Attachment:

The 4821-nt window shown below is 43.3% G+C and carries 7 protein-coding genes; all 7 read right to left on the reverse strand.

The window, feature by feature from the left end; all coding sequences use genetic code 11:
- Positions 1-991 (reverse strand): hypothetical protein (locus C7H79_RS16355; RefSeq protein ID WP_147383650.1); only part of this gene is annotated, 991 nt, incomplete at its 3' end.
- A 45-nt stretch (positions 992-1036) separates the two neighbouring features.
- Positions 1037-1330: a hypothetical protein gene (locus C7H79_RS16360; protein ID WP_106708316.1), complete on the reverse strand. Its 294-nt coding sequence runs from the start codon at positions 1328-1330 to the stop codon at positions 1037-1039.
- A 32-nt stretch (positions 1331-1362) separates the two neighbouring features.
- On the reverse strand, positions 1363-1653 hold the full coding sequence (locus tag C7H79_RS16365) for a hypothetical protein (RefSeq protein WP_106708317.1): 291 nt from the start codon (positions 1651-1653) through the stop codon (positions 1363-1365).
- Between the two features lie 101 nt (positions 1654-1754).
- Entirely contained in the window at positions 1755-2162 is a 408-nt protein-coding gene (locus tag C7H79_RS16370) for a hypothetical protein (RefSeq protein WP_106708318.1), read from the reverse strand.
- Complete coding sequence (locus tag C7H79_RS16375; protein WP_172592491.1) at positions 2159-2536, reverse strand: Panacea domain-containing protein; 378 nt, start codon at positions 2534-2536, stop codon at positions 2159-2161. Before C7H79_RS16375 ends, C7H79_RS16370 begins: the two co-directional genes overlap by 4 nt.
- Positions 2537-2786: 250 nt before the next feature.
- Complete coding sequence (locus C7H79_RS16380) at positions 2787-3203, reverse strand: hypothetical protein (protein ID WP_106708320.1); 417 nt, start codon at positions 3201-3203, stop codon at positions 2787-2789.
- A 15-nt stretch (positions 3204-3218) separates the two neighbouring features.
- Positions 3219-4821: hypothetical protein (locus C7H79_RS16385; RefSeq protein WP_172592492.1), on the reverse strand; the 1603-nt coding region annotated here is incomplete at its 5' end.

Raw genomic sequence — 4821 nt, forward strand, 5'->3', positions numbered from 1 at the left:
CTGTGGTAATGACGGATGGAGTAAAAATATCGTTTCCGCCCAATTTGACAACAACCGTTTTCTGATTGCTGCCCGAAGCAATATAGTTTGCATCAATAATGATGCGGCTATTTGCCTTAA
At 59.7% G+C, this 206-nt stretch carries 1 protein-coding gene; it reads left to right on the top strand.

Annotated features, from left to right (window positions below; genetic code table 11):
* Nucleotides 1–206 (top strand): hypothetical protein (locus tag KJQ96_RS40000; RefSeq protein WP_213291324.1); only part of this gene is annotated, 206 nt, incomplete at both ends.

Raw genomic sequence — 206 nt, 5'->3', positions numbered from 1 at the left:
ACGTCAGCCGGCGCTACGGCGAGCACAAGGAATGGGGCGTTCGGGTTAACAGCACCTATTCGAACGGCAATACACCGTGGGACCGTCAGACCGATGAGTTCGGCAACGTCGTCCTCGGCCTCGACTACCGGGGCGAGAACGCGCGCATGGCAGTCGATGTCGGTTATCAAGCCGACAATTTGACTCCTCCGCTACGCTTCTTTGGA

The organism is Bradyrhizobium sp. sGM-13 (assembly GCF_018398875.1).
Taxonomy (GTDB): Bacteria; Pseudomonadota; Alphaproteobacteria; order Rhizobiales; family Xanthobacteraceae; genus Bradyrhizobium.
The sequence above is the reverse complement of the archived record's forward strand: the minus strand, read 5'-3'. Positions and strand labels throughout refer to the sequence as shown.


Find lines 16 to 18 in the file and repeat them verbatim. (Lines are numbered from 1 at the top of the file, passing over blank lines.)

CTGTGGTAATGACGGATGGAGTAAAAATATCGTTTCCGCCCAATTTGACAACAACCGTTTTCTGATTGCTGCCCGAAGCAATATAGTTTGCATCAATAATGATGCGGCTATTTGCCTTAA
At 59.7% G+C, this 206-nt stretch carries 1 protein-coding gene; it reads left to right on the top strand.

Annotated features, from left to right (window positions below; genetic code table 11):